Art Deco Low Table by Gilbert Rohde

Price Upon Request

About

An uncommon, elegant and impeccably rendered low table or bench having a rectangular mahogany top floating atop a gracefully bent chromed steel base with sled feet.
Details
Creator
Herman Miller (Manufacturer), 
Gilbert Rohde (Designer)
Of the Period
Art Deco
Place of Origin
United States
Date of Manufacture
1930s
Period
1930-1939
Materials and Techniques
Mahogany
Steel
Condition
Good
Wear
Wear consistent with age and use
Dimensions
16 in. H x 43 in. W x 18 in. D
41 cm H x 109 cm W x 46 cm D
Dealer Location
New York, NY
Number of Items
1
Reference Number
LU89031931192

About Herman Miller (Manufacturer)

No other business of its kind did more than the Herman Miller Furniture Company to introduce modern design into American homes. Working with legendary designers such as Charles and Ray Eames, George Nelson and Alexander Girard, the Zeeland, Michigan-based firm fostered some of the boldest expressions of what we now call Mid-Century Modern style. In doing so, Herman Miller produced some of the most beautiful, iconic and, one can even say, noblest furniture of the past seven decades.

     Founded in 1923, Herman Miller was originally known for grand historicist bedroom suites: heavily ornamented wood furniture that appealed to a high-minded, wealthier clientele. The company—named for its chief financial backer—began to suffer in the early 1930s as the Great Depression hit, and D. J. De Pree, the company’s CEO, feared bankruptcy. In 1932, aid came in the form of Gilbert Rohde, a self-taught furniture designer who had traveled widely in Europe, absorbing details of the Art Deco movement and other modernist influences. After persuading De Pree that the growing middle-class required smaller, lighter household furnishings, Rohde set a new course for Herman Miller, creating sleek chairs, tables and cabinetry that were the essence of the Streamline Moderne style.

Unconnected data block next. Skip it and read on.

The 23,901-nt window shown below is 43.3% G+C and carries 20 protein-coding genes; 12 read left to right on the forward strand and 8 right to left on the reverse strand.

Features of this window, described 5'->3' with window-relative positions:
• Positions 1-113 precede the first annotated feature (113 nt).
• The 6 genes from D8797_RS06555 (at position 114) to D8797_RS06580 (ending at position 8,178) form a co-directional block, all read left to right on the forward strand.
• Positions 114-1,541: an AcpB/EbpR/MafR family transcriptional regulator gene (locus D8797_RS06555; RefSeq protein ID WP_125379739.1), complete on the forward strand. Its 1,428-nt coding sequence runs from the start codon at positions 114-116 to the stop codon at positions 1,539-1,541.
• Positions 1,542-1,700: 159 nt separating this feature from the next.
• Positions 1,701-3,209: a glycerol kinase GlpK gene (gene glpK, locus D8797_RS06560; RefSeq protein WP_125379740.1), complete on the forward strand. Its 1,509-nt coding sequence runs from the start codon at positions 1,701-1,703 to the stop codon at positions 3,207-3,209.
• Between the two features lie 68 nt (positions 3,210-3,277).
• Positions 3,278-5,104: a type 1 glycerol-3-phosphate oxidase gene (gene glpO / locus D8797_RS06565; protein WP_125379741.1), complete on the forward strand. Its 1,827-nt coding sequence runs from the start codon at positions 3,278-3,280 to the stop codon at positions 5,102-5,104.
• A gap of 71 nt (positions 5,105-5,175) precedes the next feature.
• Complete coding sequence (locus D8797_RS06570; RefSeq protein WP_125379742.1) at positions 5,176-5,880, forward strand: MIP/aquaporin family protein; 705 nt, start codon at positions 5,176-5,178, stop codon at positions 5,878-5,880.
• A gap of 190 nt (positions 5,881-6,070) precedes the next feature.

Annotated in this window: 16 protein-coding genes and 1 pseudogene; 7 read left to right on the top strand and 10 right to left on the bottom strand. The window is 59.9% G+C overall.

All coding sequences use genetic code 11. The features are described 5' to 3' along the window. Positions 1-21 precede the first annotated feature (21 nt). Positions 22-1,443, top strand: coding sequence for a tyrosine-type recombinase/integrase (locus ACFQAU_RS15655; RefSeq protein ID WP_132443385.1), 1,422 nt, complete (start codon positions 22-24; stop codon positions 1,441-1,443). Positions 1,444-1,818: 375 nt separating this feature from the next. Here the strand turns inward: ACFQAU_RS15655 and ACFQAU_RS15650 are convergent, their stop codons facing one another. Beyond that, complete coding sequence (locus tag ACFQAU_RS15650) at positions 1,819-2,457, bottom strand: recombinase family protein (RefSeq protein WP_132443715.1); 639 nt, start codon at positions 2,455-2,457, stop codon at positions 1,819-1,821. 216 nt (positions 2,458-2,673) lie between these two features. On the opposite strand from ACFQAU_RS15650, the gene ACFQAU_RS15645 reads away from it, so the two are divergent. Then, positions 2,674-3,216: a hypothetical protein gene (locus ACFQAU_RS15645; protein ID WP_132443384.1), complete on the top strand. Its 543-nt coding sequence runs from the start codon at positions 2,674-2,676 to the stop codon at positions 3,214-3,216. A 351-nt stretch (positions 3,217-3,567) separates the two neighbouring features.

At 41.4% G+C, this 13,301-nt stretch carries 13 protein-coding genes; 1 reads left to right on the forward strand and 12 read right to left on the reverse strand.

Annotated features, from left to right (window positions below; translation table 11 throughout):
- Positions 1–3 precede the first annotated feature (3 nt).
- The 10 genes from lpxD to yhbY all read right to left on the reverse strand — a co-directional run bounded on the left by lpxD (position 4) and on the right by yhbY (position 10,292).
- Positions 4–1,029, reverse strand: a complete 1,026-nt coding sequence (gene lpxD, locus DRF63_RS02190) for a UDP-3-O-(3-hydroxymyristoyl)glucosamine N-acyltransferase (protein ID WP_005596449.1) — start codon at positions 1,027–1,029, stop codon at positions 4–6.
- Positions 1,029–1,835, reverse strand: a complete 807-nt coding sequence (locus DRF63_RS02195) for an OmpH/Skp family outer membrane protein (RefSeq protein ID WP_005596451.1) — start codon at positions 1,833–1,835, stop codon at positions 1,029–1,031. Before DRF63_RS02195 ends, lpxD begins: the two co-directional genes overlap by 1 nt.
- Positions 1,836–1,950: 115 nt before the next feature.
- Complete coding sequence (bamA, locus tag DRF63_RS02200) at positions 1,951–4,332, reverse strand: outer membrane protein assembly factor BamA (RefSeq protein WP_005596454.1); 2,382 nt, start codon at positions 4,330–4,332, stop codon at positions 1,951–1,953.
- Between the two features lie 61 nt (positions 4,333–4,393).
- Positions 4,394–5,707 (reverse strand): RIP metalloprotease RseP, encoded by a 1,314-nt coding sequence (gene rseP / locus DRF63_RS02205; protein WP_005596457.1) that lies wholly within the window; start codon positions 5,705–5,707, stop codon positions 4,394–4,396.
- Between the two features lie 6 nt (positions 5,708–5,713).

Rohde died suddenly in 1944. The following year, De Pree turned to George Nelson, an architect who had written widely about modern furniture design. Under Nelson’s leadership, Herman Miller would embrace new technologies and materials and audacious biomorphic forms. Some of the pieces the company produced are now emblems of 20th century American design, including the Eames lounge chair and ottoman and Nelson’s Marshmallow sofa and Coconut chair. As you can see on these pages, such instantly recognizable furnishings have become timeless—staples of a modernist décor; striking, offbeat notes in traditional environments.

Address
WYETH
533 Canal St.
New York NY 10013
US
(646) 846-1634
Associations
  • 20th Century Specialists
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